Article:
Reflections On Windows And Mirrors In A Library For Children
Some of the most useful and frequently evoked metaphors for building a good library for children rest on notions of ‘windows’ and ‘mirrors’. We use this imagery a lot here at Library For All, where we strive to build collections that invite children to see themselves reflected in their literature, but also gain knowledge about the outside world.
The allusion to architecture and design thinking is also relevant; just like building a house, building a library is a melange of function and flair – the nexus of practicality and structural integrity with good old-fashioned pizzazz. Also like real estate, budget is a defining factor.
So, with a limited budget, and a passion to serve readers a high-quality, diverse library, we find ourselves continually re-examining the question of balance. What are the benefits of mirrors vs windows? Should our library house a 50/50 split, or is some other equation more productive?
Building solid foundations
It’s easy to presume that balance always means a 50/50 content split. Some generalist libraries indeed use this simplified development policy across the collection: 50/50 locally published vs globally published; 50/50 fiction vs non-fiction, and so on. The trouble is that this only really works in a vibrant, highly literate environment – the USA or UK, for example, and increasingly in Australia, where there is no problem (other than budget) accessing a range of locally created materials.
While all people tell stories, in plenty of communities there is no tradition of publishing, or no means of production or distribution to circulate locally published books. In others, the published stories only represent select voices from a diverse community. The books provided in these communities will be purchased, or donated, from elsewhere. This means that when children access story books or school readers, they are only ever looking through windows; reading about faraway landscapes, about animals they’ve never encountered, told by narrators who look nothing like them.
For this reason, when Library For All begins curating a collection to serve a given community a 50/50 split may not actually be fair. Take the current PNG partnership, for example. PNG readers, where they could access book collections at all, had more than enough windows. LFA therefore set out to make more mirrors, resulting in a PNG Library that’s currently more like 80/20, with the 20% of ‘windows’ populated by books that are still of broad general interest, not culturally-exclusive.
LFA asked (and continues to ask) what people in PNG wanted to read, and combines this information with non-identifiable data about how readers interact with our books collected via our app. These kinds of analytics, surveys and interactions with readers are a normal part of the publishing industry’s market response in countries with strong literacy cultures. In peripheral markets, readers are too often expected to be grateful for any-old-books that come their way, which does little to encourage excitement about reading, or writing.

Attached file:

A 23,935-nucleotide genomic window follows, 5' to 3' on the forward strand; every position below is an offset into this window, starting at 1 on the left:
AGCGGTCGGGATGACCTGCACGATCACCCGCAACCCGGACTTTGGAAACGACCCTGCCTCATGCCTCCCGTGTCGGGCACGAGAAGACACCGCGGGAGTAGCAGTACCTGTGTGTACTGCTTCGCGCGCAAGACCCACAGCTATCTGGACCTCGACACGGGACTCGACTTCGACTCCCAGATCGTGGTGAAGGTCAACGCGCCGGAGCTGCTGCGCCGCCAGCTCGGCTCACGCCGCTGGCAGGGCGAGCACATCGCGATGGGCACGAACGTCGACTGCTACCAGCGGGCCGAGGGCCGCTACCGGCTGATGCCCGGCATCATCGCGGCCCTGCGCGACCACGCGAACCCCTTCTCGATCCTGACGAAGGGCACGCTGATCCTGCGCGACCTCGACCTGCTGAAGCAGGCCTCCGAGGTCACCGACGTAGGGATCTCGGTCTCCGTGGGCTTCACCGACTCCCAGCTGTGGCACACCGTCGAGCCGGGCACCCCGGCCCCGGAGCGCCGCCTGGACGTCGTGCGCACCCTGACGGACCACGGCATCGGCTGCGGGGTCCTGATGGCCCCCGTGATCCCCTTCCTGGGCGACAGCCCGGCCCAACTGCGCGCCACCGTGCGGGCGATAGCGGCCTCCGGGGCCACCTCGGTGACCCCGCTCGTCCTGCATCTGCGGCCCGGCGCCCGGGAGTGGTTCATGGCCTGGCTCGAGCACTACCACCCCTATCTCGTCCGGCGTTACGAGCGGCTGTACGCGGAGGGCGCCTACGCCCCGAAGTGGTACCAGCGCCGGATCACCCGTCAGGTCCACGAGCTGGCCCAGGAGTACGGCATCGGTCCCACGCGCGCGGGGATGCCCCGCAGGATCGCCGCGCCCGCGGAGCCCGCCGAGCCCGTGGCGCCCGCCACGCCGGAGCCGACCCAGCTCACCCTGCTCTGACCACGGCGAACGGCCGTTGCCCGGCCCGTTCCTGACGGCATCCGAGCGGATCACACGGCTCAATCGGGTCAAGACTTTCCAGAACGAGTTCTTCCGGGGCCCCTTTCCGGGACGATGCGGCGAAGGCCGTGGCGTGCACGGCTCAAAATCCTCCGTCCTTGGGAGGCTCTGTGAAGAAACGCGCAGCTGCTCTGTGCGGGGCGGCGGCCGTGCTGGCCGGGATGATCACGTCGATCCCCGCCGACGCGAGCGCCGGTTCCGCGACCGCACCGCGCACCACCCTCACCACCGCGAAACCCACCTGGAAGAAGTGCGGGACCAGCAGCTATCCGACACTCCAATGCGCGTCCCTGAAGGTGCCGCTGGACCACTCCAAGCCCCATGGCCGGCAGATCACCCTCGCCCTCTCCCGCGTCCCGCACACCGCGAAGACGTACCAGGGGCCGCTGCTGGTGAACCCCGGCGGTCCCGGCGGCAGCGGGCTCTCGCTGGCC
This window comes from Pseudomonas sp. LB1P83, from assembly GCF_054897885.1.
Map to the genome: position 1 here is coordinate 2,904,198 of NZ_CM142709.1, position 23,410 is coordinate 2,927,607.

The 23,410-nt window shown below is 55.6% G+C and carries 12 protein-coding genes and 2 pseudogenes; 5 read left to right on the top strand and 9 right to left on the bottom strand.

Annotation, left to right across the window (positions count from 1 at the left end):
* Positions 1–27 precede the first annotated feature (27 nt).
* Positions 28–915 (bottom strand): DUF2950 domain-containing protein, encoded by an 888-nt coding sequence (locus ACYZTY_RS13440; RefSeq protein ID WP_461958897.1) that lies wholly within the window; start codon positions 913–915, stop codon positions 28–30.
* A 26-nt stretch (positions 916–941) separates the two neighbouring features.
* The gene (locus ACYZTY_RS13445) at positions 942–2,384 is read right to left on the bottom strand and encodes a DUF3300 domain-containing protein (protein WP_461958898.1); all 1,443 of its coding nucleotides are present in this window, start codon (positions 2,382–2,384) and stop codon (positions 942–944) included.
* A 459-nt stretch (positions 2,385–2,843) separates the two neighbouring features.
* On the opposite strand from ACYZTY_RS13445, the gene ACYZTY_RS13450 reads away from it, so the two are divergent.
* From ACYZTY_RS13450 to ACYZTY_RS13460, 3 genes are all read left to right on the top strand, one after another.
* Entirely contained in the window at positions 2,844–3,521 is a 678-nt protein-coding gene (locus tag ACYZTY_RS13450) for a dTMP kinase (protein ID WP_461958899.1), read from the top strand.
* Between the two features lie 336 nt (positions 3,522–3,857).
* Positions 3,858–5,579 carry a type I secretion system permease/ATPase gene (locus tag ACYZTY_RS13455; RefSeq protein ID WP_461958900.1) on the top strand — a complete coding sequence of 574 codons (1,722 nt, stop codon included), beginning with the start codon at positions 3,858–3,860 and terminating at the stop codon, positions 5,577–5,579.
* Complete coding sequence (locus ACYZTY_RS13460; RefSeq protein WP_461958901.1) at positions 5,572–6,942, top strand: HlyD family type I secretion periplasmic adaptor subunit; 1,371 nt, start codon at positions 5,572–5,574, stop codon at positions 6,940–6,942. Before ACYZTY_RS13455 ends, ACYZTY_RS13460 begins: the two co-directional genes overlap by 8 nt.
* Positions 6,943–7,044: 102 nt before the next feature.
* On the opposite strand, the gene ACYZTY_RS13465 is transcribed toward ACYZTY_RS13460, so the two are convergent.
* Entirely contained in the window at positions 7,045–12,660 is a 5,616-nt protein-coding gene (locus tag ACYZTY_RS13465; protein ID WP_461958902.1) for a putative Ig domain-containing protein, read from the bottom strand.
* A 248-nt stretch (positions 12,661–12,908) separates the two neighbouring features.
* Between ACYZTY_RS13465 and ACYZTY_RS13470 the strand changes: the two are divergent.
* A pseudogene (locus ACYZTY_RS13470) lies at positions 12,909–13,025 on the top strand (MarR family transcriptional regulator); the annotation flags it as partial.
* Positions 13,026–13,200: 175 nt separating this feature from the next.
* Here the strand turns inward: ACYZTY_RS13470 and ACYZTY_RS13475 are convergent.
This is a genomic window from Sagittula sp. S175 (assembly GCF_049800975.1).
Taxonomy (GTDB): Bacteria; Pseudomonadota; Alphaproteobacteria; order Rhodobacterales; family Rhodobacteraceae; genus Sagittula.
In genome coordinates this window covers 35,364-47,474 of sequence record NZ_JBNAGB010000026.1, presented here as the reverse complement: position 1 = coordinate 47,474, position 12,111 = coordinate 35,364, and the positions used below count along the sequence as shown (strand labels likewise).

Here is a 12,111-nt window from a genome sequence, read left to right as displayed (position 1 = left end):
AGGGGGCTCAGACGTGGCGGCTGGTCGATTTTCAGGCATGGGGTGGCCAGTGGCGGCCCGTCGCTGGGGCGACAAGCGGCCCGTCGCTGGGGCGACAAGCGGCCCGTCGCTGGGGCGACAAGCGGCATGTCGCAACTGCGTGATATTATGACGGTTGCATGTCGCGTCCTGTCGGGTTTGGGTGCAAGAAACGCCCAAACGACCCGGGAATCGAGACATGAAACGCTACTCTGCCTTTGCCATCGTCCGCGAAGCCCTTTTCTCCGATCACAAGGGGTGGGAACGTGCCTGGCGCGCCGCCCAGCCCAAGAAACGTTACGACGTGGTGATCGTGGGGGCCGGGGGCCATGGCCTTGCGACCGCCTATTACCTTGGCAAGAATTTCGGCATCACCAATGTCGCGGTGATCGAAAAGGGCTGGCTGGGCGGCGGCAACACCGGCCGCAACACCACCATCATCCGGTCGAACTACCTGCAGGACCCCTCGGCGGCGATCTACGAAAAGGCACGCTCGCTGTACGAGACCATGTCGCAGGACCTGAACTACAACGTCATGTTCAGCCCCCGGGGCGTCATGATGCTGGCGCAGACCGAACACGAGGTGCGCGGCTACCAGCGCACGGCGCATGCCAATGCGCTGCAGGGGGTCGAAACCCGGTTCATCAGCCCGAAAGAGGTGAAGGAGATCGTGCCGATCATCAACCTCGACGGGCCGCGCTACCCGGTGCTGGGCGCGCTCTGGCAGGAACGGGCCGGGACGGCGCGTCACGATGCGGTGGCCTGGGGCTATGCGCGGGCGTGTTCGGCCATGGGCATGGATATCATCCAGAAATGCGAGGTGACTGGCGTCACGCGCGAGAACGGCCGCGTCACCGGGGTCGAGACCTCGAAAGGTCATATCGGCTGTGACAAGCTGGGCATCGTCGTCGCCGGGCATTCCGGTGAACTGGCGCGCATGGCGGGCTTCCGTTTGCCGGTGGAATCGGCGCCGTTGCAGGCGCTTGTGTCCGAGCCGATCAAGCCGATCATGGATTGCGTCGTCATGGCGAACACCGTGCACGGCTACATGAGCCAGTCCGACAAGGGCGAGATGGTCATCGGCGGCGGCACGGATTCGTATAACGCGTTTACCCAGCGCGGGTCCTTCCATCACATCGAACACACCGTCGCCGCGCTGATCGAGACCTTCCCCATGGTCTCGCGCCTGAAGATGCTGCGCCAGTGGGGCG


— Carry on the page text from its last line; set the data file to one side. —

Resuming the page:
As readers begin to connect the experience of reading with pleasure, as well as education, thanks to greater identification with the books they are reading, there can be a flow-on effect of more locally created stories. None of this needs to be at the exclusion of a good supply of windows; windows offer another kind of balance, helping us understand the plight of people living elsewhere, boosting our general knowledge (especially via non-fiction texts) and offering role models. But, like a lot of other struggles for ‘equality’, it’s often crucial to swing the pendulum all the way to one side for awhile before it can comfortably settle in the middle.
Avoiding glass ceilings
PNG girl looking at books on a tablet deviceLFA also consciously breaks this metaphor down further by examining the balance of windows and mirrors within our country libraries. So, if step one is to ensure there are books written by PNG authors, for PNG readers, about PNG topics (that is, more mirrors) we also have a responsibility to ensure we don’t accidentally top the building off with a glass ceiling.
As we grow more aware of the importance of multiple voices, diverse perspectives and representation across and between all the world’s cultural communities, so too we have to make sure our PNG-specific content is fully representative. Our mirrors should reflect the experiences of men and women, from a range of towns and villages, with a variety of challenges and success stories. No cultural space is homogenous. The same applies to all our country-specific books, as well as our globally accessible collections.
This also applies to linguistic homogeneity. UNESCO research tell us that children almost always learn better when educated in their mother tongue, at least in the early years. Not only does literacy advance more quickly because of the linkages between oral and written language, parents are more likely to get involved in their child’s learning. One of the benefits of the LFA book creation system is the relative ease with which books can be translated and re-published. Our aim is to make our books available in multiple languages, including privileged national languages and local tongues.
Books for kids are powerful vehicles for social reform; sometimes this involves didactic content, but the mere encouragement of a love of reading creates a future generation of thinkers and potential agents of change. Research shows that literacy helps alleviate poverty. Storytelling also has countless flow-on impacts in addition to literacy, like identity formation, cross-cultural understanding and aspiration.
How many of the world’s social ills could be ameliorated by giving the world access to a quality range of windows AND mirrors via an engaging free library for kids?